12 August 2014

O's Have a Skilled Bullpen, but Don't Forget About 2012's Group

Hope you like grounders and saves
Last week, I saw this comment about the Orioles' bullpen:
Yes, I can recognize hyperbole and excitement. But have fans already forgotten about the 2012 O's bullpen?

This post isn't meant to shame anyone; it's a reminder of the marvelous 2012 O's bullpen. That group was a driving factor in getting the Orioles back to the playoffs. That O's team had an excellent bullpen and a superb defense to go along with a middle-of-the-pack offense and a below-average starting rotation. This season, the O's again have a strong bullpen and great fielding, with a somewhat improved starting rotation and lineup.

So how do the two years' bullpens compare? Let's take a look:


(Keep in mind that there's still about one-fourth of the 2014 season left to play.)

Just about every category is close. Even the workload is similar: The 2012 bullpen threw the fourth-most innings in the majors (545.1); right now, O's relievers have thrown 376 innings, which is tied for third most. They even allowed a similar amount of home runs: 0.79 HR/9 in 2012; 0.74 HR/9 in 2014.

Both bullpens struggle(d) to rack up strikeouts, but they were/are adept at inducing ground balls and limiting walks. And a splendid, reliable left side of the infield, with J.J. Hardy at shortstop and Manny Machado (who was promoted in August of 2012) at third base, is unquestionably an asset for anyone who throws a pitch for the Orioles.

There are only a few remaining contributors from that 2012 group. The biggest remaining name is Darren O'Day, perhaps the O's best current reliever. Tommy Hunter and Brian Matusz, who was particularly dominant after joining the bullpen late in the 2012 season, are both bullpen mainstays. Miguel Gonzalez is still around after working both as a reliever and starter in 2012, and Steve Johnson is still in the O's organization while he struggles to stay healthy. Gone are Jim Johnson, Luis Ayala, Troy Patton, Pedro Strop, Matt Lindstrom, and Kevin Gregg (covered here), etc. Jake Arrieta, who threw 13.1 innings in relief and struck out 13.5 batters per nine and yet still had a 6.75 ERA (fun with small samples), is also gone, unfortunately.

Now the main contributing relievers are Zach Britton, O'Day, Ryan Webb (who's in the minors for some reason), Hunter, and Brad Brach. T.J. McFarland has been a useful long reliever, and Brian Matusz has turned things around after an ugly few months. And of course you've heard of this recently acquired Andrew Miller fellow.

The O's, currently 68-50 and six games ahead of the second-place Blue Jays, have a +56 run differential, are 24-17 in one-run games, and are 12-4 in extra-inning games. In 2012, the 93-69 O's finished with a +7 run differential and went an incredible 29-9 in one-run games and 16-2 in extra innings. The O's still have that great bullpen and defense, though they are not nearly as lucky/fortunate/whatever you want to call it as that 2012 team.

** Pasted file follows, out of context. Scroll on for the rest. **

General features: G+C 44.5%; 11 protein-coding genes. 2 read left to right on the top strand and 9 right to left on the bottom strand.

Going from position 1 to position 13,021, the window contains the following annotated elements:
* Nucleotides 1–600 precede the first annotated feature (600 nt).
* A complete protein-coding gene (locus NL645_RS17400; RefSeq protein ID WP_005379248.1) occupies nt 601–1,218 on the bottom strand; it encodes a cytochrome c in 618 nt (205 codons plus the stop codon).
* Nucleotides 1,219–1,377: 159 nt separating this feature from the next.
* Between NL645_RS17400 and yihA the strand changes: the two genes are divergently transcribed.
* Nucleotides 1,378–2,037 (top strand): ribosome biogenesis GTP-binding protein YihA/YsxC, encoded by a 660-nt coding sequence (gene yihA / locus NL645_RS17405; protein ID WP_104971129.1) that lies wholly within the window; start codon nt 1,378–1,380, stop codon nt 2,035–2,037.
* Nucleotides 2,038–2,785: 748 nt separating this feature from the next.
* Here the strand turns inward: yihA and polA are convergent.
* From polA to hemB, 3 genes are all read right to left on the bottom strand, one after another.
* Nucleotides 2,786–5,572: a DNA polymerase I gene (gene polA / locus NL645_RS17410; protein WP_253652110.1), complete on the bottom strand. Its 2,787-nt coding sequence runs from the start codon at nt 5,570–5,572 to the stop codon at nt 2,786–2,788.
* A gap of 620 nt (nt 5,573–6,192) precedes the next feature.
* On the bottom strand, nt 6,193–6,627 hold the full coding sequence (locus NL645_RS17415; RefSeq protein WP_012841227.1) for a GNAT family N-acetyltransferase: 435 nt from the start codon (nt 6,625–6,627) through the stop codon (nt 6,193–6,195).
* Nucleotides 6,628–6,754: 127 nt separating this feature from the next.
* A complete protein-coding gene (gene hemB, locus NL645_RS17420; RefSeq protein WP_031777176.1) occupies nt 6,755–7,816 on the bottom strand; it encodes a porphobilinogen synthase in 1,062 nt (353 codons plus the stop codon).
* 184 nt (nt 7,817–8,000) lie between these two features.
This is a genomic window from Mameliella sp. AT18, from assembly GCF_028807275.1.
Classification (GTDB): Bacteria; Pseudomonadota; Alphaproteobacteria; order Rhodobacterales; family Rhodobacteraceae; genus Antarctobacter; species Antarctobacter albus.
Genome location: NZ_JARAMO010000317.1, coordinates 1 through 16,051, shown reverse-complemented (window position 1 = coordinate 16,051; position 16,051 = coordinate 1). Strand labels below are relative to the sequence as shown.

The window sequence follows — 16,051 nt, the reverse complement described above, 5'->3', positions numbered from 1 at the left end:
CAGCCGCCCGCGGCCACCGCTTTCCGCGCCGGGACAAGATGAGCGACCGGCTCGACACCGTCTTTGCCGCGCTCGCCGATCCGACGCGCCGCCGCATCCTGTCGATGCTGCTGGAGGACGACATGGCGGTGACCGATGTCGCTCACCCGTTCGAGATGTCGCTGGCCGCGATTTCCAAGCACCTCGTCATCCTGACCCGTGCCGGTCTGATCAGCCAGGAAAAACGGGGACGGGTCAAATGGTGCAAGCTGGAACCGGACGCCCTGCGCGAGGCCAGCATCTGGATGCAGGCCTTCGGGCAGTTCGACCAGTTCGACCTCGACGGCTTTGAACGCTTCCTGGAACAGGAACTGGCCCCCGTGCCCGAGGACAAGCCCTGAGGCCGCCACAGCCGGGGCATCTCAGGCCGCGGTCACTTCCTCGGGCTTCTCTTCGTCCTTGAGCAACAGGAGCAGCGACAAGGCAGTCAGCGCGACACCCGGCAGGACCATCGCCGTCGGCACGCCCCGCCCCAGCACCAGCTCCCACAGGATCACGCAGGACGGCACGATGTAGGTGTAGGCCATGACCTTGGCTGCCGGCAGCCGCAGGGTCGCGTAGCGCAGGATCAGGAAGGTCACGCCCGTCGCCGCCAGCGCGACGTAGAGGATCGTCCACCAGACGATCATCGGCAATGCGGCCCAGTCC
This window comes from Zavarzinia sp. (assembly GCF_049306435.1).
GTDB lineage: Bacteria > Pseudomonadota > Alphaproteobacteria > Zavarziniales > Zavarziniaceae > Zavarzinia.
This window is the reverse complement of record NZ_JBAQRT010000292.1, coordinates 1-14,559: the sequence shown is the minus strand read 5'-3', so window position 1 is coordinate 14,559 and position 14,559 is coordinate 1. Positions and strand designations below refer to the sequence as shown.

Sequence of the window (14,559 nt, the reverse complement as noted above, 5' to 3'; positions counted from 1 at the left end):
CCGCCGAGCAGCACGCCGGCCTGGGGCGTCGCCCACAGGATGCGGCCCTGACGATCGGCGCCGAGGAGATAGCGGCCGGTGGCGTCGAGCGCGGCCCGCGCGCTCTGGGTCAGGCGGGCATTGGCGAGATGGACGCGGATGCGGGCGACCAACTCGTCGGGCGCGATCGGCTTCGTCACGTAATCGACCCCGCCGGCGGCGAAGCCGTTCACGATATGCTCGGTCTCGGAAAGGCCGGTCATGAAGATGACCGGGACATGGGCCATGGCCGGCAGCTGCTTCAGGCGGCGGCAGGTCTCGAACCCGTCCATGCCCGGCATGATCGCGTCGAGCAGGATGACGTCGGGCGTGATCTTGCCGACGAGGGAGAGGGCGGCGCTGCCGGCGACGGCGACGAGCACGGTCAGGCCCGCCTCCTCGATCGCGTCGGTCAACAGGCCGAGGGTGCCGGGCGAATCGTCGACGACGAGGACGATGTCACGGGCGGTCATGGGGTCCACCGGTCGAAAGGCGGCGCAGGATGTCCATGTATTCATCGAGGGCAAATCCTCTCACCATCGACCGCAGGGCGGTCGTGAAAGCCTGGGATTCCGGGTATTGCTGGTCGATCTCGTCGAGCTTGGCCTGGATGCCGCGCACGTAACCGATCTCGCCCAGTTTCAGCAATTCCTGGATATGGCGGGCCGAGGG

Building around the bullpen/defense with a (mostly) average lineup and rotation may not be the most conventional strategy to build a consistent winner, but the Orioles also have a 246-196 record since the beginning of the 2012 season. Whatever they're doing has been working.

Stats, courtesy of FanGraphs, as of August 11. Photo via Keith Allison.


Anonymous said...

The problem with 2012 was that the bullpen, specifically Strop fell apart in September. DOD rose to the occasion, but we had problems against the Yankees that sealed the series.

Jon Shepherd said...

Strop did fall apart, but the Orioles had the second best bullpen in September. The emergence of Hunter, Steve Johnson, and the others locking things done helped a ton.

Matt Kremnitzer said...

What I remember is that the pitching was really good but that the O's just couldn't score many runs. But I'd have to go back and make sure that was right.

Rick said...

Jim johnson was the one bullpen guy who faltered in the ALDS that year (Game 1 and Game 3). You could argue that Matusz gave up the walk-off HR in Game 3 to Ibanez but that doesn't happen if Jim gets the save in the 9th. Bullpen and starting pitching was strong throughout, particularly in Game 4 when we gave up 1 run thru 13 innings.

Leading up to that Game 3, I believe we had been 75-0 when leading after the 7th inning and we had won about 12 straight extra innings games. So I think the greater point is that: yes, we have a great bullpen again but all it takes is one to piece to fall apart (no one has a perfect ERA so it's certainly possible). I also think the offense is stronger this year but you know we will find ourselves in close games no matter who we play.

Philip said...

Not enough is being said about Brad Brach. I read a heartfelt essay about Brach on the-I think- San Diego blog, when he was picked up by the Os, that suggested he was one of those fringe guys who would throw a few major league innings and then get released. It was a beautiful essay, and Brad has apparently proved the pundit wrong.
He has proven to be a valuable piece of the pen, and I can't imagine him not making the post season roster.
After Caleb Joseph, Brach may be the best feel-good story of the orioles' season.